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I launched a blog years ago to support my book The Startup Garden, and eventually let it go dark. Or dim, I suppose....

It just got too hard to write frequently, and I lost sight of what the site was meant to do. This month I've been more regular, as it were, and plan to continue to post until I acheive a simple goal: find my true blog-voice.
My book was written to help folks move forward with their entrepreneurial ventures, yet my site has been less focused. At any rate, resuming the discipline has got me thinking about a topic far too many of us folks who blog write about, which is what blogs are for....
The topic brings to mind one of my favorite poems, by Tom Wayman, titled What Good Poems Are For. I hope that I'm not violating any copyright law here by reprinting it in its entirety. I couldn't find a link to it anywhere on line. Here goes:
What Good Poems Are For
To sit on a shelf in the cabin across the lake
where the young man and the young woman
have come to live–there are only a few books
in this dwelling, and one of them
is this book of poems.
To be like plants
on a sunlit windowsill
of a city apartment–all the hours of care
that go into them, the tending and watering,
and yet to the casual eye they are just present
--a brief moment of enjoyment.
Only those who work on the plant
know how slowly it grows
and changes, almost dies from its own causes
or neglect, or how other plants
can be started from this one
and used elsewhere in the house
or given to friends.
But everyone notices the absence of plants
in a residence
even those who don't have plants themselves.
There is also (though this is more rare)
Bob Smith's story about the man in the bar up North,
a man in his 50's, taking a poem from a new book Bob showed him
around from table to table, reading it aloud
to each group of drinkers, because, he kept saying,
the poem was about work he did, what he knew about,
written by somebody like himself.
But where could he take it
except from table to table, past the fuck offs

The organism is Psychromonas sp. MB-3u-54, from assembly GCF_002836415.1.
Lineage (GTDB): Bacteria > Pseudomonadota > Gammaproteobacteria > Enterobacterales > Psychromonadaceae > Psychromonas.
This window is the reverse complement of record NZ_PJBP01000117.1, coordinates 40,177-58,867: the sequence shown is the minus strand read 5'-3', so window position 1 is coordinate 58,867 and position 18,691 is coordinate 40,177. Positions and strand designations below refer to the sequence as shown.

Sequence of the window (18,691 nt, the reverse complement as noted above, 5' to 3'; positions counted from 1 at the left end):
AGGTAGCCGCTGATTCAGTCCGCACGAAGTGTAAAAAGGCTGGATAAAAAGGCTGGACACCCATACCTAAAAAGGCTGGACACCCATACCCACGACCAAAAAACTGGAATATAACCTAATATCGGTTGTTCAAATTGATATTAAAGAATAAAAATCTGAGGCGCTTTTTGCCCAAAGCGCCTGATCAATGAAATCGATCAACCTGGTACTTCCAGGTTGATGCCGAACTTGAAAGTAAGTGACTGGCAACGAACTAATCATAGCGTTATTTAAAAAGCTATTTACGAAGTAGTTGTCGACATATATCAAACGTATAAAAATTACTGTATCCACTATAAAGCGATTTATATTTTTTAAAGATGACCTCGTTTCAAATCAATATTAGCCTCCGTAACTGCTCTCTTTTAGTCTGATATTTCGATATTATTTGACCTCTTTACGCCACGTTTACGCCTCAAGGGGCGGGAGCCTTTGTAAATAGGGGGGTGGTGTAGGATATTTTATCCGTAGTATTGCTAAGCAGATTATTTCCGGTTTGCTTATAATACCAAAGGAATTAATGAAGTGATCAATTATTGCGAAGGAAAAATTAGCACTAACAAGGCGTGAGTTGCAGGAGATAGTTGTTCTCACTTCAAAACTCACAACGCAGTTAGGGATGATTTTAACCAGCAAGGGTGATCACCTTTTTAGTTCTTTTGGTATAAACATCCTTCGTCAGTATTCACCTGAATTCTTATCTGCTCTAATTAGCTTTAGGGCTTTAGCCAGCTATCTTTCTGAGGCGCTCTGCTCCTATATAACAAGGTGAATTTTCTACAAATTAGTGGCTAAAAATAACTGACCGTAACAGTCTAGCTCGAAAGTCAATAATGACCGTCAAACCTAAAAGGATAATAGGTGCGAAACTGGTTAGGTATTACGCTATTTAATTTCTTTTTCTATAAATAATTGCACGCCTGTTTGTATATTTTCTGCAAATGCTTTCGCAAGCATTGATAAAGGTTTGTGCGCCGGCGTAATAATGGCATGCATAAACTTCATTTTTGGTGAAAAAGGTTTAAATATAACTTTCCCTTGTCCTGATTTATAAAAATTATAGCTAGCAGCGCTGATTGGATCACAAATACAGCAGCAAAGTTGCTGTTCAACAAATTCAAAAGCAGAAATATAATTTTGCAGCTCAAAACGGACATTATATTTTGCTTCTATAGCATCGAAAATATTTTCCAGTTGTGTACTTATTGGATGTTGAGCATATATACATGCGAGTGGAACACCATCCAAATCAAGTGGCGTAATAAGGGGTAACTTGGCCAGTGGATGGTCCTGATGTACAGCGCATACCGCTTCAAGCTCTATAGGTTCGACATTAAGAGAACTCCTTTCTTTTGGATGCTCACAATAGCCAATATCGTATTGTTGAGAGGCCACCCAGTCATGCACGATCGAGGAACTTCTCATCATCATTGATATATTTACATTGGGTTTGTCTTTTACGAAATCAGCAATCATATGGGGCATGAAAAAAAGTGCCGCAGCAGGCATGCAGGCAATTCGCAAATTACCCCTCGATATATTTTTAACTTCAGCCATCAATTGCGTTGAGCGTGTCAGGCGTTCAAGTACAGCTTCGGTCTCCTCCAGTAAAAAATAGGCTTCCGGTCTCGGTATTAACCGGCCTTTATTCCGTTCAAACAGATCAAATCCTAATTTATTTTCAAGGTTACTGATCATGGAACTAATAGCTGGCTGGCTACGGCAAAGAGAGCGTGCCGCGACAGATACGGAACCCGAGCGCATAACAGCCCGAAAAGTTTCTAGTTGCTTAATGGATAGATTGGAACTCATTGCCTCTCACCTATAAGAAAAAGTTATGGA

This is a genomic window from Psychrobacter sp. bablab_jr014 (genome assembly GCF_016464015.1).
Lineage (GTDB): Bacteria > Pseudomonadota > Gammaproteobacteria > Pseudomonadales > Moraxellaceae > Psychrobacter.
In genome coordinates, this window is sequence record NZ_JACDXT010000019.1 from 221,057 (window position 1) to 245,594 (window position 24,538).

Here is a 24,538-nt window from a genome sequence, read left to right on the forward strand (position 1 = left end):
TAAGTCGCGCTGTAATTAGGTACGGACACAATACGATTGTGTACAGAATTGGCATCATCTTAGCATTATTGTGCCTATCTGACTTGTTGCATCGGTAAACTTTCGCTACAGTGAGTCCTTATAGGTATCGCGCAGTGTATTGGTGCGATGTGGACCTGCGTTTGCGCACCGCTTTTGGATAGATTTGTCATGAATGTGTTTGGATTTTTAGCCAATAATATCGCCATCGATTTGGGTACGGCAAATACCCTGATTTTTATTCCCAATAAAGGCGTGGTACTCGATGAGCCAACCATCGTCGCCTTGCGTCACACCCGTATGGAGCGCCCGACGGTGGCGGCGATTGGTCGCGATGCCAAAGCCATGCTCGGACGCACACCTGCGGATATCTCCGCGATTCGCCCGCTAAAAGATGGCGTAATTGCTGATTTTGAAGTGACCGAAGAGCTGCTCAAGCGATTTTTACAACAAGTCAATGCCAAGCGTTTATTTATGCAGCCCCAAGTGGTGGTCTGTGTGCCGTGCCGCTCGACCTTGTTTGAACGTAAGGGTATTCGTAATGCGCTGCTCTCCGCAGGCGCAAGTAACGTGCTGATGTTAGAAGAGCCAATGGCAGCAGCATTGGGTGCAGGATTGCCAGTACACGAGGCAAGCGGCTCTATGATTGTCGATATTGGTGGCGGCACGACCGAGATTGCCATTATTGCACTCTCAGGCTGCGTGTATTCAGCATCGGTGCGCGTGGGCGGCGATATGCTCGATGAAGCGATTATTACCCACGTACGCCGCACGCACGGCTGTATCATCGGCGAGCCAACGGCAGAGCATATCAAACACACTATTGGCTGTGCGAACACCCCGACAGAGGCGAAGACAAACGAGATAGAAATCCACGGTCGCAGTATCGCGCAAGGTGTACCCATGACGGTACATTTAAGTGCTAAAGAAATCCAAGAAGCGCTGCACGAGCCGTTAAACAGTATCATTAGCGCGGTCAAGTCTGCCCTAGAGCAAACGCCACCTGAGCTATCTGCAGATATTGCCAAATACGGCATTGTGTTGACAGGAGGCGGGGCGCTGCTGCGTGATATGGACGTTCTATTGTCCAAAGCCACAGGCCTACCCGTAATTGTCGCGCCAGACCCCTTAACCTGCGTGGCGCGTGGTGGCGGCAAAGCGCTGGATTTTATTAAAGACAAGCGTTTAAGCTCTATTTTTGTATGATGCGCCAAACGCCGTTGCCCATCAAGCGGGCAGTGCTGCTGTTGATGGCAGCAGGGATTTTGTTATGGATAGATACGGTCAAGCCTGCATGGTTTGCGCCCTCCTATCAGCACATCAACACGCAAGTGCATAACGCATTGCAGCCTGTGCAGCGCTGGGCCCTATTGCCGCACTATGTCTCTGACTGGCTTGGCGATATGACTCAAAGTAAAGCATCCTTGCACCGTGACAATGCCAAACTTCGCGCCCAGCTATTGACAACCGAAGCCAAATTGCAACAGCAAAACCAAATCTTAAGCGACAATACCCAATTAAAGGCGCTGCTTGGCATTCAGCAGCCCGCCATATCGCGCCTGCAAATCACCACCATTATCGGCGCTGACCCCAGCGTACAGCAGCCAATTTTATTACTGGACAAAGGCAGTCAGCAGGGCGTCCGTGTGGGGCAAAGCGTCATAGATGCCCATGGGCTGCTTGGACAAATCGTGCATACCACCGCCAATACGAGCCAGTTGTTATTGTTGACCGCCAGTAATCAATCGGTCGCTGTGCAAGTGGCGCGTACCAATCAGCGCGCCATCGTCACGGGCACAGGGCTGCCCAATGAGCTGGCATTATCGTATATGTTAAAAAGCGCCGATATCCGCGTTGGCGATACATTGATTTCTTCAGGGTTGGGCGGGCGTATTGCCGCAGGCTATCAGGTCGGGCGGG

and the Hey, that's pretty goods? Over the noise
of the jukebox and the bar's TV,
past the silence of the lake,
a person is speaking
in a world full of people talking.
Out of all that is said, these particular words
put down roots in someone's mind
so that he or she likes to have them here–
these words that no one was paid to write
that live with us for a while
in a small container
on the ledge where the light enters.
"A person is speaking in a world full of people talking."
Yeah, that pretty much says it all to me. That's what I want other blogs to do for me, and above all, that's what I aspire to do.
To me the vast majority of blogs are good ideas gone bad. So much noise and clutter and self-techno-love of what can be done rather than what should be done. Too much tagging and linking and spinning and flashing and just not enough speaking. They make me feel anxious when I visit them, fearful that I'm missing the point, or don't have the time to visit the links, or won't download the coolest new viral piece-o-intellectual-trinket.
I'm not anti-technology, nor anti-fun geeky features. I just believe they should be used proportionally, instrumentally. Few blogs realize the promise of the medium, and I don't have the time, patience, energy, or concentration to keep up with the cacophonous blogosphere. And as a result I've also put less and less mind and material on this site.
Recently Seth Godin commented that blogging is the new poetry, which is a scary thought. That would mean that the only people who earn a living are those who teach the craft as opposed to those who excel at it. It would mean that the majority of the work is sentimental, inscrutable, pretentious, and generally irrelevant (and this from a guy who loves poetry.)
And while he may believe that the main reason that most bloggers blog is "not for commercial gain or to find a large audience of strangers. Instead, it's a form of self-expression, a chance to be creative or share some ideas," go out and find me one serious poet who wouldn't kill for commercial gain or widespread acclaim.
I think great blogs should do a few simple things: serve as a medium for individuals to speak in their own voice. They should start conversations. They should realize the promise of the technology. And as I discover more on this topic, I'll post it.

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Tom Ehrenfeld is a former writer and editor with business publications such as Inc. Magazine and the Harvard Business Review. He has worked as a freelance writer, editor, and general business-writing factotum for the past nine years, and continues to do so from his home base of Cambridge, Mass. His first book is titled The Startup Garden: How Growing A Business Grows You.